National Trust places to visit in Kent

PUBLISHED: 14:24 16 January 2015 | UPDATED: 14:24 16 January 2015

View from the Elizabethan Tower looking west in June. A new project aims to reconnect the garden at Sissinghurst with the surrounding farm landscape, by creating a vegetable garden to supply the restaurant with organic produce and re-establishing the farmland as a mixed Wealden farm, such as would have existed in 1930 when the property was bought by Vita sackville-West and Harold Nicolson.

View from the Elizabethan Tower looking west in June. A new project aims to reconnect the garden at Sissinghurst with the surrounding farm landscape, by creating a vegetable garden to supply the restaurant with organic produce and re-establishing the farmland as a mixed Wealden farm, such as would have existed in 1930 when the property was bought by Vita sackville-West and Harold Nicolson.

©National Trust Images/Penny Tweedie

As winter begins to give way to spring, it’s time to plan in a visit to some of the collection of beautiful gardens under the National Trust’s care

Sissinghurst Castle Garden near Cranbrook is one of Kent’s most famous gardens, known internationally for its ambitious planting schemes and variety of plants and flowers. Now is the perfect time to shake off winter hibernation and explore its many early spring delights.

Winter conservation

The garden at Sissinghurst was created 
by the poet and writer Vita Sackville-West and her husband, Harold Nicolson, in the 1930s with abundant, colourful planting that evoked the romance of her writing.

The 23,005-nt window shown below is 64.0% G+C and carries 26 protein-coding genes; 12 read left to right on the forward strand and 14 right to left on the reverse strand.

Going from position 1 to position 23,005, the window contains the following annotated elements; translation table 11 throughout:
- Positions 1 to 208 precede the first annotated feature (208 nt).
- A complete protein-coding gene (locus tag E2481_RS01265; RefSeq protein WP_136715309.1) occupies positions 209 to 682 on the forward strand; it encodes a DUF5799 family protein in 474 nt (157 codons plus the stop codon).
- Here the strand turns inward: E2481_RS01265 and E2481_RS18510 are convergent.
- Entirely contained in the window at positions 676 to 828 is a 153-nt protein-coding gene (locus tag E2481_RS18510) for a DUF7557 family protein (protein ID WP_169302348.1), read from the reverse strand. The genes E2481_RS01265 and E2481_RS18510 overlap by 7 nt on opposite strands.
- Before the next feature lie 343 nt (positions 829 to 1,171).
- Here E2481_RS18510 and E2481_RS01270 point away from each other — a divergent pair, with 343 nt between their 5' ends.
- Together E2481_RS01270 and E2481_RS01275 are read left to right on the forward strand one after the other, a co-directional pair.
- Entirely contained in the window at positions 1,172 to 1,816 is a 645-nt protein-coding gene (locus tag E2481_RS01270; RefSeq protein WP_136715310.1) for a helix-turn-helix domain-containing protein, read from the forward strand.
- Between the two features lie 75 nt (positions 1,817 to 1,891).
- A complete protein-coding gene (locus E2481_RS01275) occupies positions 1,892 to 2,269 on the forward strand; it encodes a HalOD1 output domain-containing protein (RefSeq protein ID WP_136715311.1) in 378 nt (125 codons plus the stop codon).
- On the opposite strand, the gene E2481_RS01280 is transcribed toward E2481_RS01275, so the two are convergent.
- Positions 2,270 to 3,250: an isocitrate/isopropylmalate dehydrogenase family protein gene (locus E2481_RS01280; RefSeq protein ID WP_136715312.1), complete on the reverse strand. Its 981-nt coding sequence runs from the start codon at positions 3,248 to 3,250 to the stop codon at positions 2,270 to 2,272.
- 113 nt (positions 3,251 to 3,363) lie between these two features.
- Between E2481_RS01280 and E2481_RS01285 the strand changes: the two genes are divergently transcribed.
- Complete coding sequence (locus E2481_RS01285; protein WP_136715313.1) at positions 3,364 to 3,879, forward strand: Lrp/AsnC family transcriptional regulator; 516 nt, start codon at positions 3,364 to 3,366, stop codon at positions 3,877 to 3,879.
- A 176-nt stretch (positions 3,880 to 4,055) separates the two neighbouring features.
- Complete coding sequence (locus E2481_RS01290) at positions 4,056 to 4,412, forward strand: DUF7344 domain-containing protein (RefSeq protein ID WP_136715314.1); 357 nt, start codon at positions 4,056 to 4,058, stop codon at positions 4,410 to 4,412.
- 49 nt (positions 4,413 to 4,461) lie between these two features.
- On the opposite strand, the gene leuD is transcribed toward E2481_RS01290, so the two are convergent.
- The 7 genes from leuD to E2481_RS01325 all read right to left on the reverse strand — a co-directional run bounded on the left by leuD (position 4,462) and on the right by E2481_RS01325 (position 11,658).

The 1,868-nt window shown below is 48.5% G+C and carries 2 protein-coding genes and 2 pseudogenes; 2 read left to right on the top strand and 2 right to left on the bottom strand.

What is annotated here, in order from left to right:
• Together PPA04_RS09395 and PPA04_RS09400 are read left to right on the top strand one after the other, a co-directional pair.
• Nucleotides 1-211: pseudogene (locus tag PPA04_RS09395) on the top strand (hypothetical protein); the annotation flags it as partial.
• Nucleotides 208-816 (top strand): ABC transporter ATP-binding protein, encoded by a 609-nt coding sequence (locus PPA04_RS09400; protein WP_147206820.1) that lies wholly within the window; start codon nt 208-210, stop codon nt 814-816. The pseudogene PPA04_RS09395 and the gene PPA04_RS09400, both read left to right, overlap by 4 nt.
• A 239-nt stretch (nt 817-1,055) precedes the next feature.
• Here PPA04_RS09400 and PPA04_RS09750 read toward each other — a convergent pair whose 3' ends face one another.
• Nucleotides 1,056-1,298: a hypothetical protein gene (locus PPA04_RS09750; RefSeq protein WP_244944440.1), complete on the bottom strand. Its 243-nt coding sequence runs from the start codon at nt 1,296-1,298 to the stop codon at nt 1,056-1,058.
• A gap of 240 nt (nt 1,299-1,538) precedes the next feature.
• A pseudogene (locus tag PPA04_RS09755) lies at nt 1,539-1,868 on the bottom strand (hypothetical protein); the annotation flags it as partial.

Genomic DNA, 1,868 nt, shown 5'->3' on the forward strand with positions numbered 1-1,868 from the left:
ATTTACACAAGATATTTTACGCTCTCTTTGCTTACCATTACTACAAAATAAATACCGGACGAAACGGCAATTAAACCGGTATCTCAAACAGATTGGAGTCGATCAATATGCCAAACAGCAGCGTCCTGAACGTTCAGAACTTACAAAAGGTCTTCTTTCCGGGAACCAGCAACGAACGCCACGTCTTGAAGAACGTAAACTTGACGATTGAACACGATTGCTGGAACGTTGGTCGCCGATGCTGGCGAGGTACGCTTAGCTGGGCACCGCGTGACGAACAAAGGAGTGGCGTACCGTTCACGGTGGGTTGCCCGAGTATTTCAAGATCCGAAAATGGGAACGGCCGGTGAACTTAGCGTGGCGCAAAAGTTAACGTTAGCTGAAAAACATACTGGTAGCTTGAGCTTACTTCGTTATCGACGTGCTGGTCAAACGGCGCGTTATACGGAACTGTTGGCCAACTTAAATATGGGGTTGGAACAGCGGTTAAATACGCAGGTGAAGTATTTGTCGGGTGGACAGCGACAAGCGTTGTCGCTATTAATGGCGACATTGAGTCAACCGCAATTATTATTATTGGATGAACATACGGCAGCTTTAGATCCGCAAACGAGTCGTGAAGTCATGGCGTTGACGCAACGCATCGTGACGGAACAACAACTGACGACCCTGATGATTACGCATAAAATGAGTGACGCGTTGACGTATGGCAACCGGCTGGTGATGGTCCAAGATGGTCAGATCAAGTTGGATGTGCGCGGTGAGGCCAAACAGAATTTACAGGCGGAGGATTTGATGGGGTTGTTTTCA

At its floral best in early summer, in spring the garden reveals some of the design and planning lovingly created by the couple. The National Trust takes the opportunity to carry out vital conservation work in these colder seasons, but special guided tours are running every weekend until 8 March, hourly between 11am and 3pm. Visitors will be able to see behind the scenes: what the gardeners do to prepare the famous garden rooms for their spring and summer flower spectacle, as well as learn about the history of the gardens and see some of the most picturesque views.

Outside the formal gardens, the landscape itself played a crucial role in Vita and Harold’s vision – a relaxed, natural and plentiful backdrop. The ancient woodland is full of snowdrops, wood anemones and early primroses starting to make their first spring appearances. The deciduous trees, still bare of their leaves, create unusual shapes against the sky, making the wider estate the perfect place for a winter walk.

For those who want to hear more, head gardener Troy Scot-Smith will be leading a garden day on 18 February. Visitors can ask questions about the history of the garden and how this special place is maintained. There’s also the chance to pick up useful gardening skills and seasonal top tips.

For instance, February is the month to divide and plant snowdrop bulbs, prepare vegetable seed beds and prune hedges and climbers, such as wisteria. February is a good time to plant bulbs such as anemones or freesias, for flowering later in the year.

Get the family involved

February also means children’s half-term holidays and a break from the classroom. Sissinghurst Castle Garden has devised a series of green-fingered fun activities for children to enjoy over half-term week.

Why not plant snowdrops on 14 February from 10am to 3pm opposite the Old Dairy, or on 18 and 19 February help support local bird life at home by making a nest box or bird feeder to hang in your own garden (booking essential for the nest box activity, call 0844 249 1895; tickets £6 per person).

Children might also enjoy a half-term walk in the wider estate, identifying wildlife or laying and following a woodland trail. n

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